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VIDEO: British Prime Minister Flubs Letterman's British History Pop Quiz

British Prime Minister David Cameron is in New York to address the U.N.'s General Assembly, and dropped by the Late Show last night to chat with David Letterman.

It probably didn't go quite as Cameron expected. After taking up serious topics like British participation in the euro, gun control and relations with American politicians, Letterman asked, 'Do you mind if I ask you a lot of dumb American questions?" After a laugh, Cameron smiled, "Fire away". Letterman obliged, posing obscure British history questions, a few of which Cameron fumbled.

Who wrote Rule Brittania? What do the Latin words Magna Carta actually mean? Cameron, wearing a tight smile, told Letterman, "you're testing me". Letterman observed, "Boy, it would be good if you knew this!"

Cameron correctly repeated the signing year of the Magna Carta - 1215, and gave a short explanation of its enumeration of rights.

British media wondered if Cameron's real purpose was to equal or even outshine flamboyant London mayor Boris Johnson, a potential who appeared on Letterman's show in June. Here's his CBS vid.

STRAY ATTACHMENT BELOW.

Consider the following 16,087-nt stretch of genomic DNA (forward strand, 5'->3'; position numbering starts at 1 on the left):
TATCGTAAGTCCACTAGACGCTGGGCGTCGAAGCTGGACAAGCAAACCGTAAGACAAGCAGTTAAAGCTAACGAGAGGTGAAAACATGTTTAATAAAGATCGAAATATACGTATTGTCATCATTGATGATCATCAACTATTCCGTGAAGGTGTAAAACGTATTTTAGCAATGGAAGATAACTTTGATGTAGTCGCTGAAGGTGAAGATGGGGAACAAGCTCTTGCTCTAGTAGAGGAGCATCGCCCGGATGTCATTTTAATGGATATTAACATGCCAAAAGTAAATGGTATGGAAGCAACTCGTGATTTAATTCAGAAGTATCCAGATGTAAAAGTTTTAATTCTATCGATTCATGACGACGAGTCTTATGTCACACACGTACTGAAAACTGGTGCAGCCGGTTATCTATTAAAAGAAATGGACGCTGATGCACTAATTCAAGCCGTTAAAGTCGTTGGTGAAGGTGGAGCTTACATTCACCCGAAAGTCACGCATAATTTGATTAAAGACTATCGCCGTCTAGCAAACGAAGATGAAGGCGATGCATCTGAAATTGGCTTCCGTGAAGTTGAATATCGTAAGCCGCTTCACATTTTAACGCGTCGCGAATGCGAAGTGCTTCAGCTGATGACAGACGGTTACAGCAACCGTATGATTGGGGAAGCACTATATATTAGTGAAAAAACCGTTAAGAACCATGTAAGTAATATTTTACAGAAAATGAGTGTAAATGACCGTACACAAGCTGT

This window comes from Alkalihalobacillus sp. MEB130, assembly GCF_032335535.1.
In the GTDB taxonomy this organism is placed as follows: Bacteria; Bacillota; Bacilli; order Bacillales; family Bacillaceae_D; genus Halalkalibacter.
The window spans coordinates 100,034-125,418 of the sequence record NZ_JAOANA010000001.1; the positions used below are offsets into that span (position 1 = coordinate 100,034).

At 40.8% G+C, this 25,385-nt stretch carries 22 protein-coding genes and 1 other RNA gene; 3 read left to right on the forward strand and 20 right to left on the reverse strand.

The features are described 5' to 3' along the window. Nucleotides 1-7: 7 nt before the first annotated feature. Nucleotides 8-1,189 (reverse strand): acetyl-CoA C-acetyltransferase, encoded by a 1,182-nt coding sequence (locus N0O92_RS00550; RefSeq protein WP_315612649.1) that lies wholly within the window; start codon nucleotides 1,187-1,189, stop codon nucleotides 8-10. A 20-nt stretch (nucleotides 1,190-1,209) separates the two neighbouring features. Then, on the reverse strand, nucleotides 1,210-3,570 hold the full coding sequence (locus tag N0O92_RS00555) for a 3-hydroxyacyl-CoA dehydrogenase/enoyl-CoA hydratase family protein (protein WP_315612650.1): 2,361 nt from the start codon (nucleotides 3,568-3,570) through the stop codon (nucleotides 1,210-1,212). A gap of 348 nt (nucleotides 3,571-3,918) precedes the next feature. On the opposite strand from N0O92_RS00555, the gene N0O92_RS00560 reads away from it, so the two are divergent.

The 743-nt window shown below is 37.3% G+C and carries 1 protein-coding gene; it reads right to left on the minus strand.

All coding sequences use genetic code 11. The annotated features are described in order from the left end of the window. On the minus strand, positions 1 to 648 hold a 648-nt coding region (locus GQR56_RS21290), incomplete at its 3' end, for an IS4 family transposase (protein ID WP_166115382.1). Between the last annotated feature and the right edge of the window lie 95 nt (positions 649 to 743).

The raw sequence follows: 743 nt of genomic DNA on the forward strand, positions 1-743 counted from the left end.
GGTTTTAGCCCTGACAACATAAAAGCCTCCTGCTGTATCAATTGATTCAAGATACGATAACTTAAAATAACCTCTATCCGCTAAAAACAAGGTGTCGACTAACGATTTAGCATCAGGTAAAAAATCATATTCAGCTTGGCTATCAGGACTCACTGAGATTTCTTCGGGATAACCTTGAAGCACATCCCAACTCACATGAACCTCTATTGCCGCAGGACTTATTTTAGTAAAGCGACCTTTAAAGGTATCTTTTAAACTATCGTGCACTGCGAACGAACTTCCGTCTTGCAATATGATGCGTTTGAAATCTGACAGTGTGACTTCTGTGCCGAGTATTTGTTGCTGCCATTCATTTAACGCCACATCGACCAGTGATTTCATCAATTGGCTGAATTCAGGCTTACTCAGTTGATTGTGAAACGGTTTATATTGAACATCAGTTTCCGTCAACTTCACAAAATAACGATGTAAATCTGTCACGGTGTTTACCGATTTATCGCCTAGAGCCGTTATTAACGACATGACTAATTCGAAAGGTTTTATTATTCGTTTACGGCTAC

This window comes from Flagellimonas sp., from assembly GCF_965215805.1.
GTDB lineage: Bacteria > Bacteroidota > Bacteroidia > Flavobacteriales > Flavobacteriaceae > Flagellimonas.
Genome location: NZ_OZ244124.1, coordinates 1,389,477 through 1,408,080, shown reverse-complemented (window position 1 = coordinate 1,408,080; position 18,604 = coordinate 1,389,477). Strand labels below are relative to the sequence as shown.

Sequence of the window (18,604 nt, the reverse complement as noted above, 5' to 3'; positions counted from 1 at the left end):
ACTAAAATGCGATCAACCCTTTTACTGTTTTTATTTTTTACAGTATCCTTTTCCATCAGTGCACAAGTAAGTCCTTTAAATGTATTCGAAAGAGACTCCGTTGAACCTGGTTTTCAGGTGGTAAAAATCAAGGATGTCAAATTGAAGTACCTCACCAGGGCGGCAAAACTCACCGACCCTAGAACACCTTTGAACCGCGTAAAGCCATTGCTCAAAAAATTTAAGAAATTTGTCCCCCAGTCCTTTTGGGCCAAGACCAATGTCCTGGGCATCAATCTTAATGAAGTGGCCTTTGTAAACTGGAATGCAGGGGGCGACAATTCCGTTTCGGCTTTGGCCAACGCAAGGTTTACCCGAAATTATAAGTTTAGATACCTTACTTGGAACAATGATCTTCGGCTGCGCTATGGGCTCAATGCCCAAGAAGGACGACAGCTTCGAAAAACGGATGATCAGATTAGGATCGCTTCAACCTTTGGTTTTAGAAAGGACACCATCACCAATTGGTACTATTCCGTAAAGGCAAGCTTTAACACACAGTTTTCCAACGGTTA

The Daily Mail said Cameron was 'mildly broiled' during his appearance, while the Guardian called it 'Cameron v Letterman: a zero-sum equation'.

Should the Prime Minister wish to improve his history knowledge, the BBC has this practice test for those seeking British citizenship. It includes questions like "Almost 60m people live in the UK. By what factor do the native-born English outnumber their Scots or Welsh neighbors?" (A: By nine to one). Or this: "If you spill someone's pint in the pub (we're not making this up)...what usually happens next?" (A: You would offer to buy the person another pint.)

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Korva Coleman is a newscaster for NPR.

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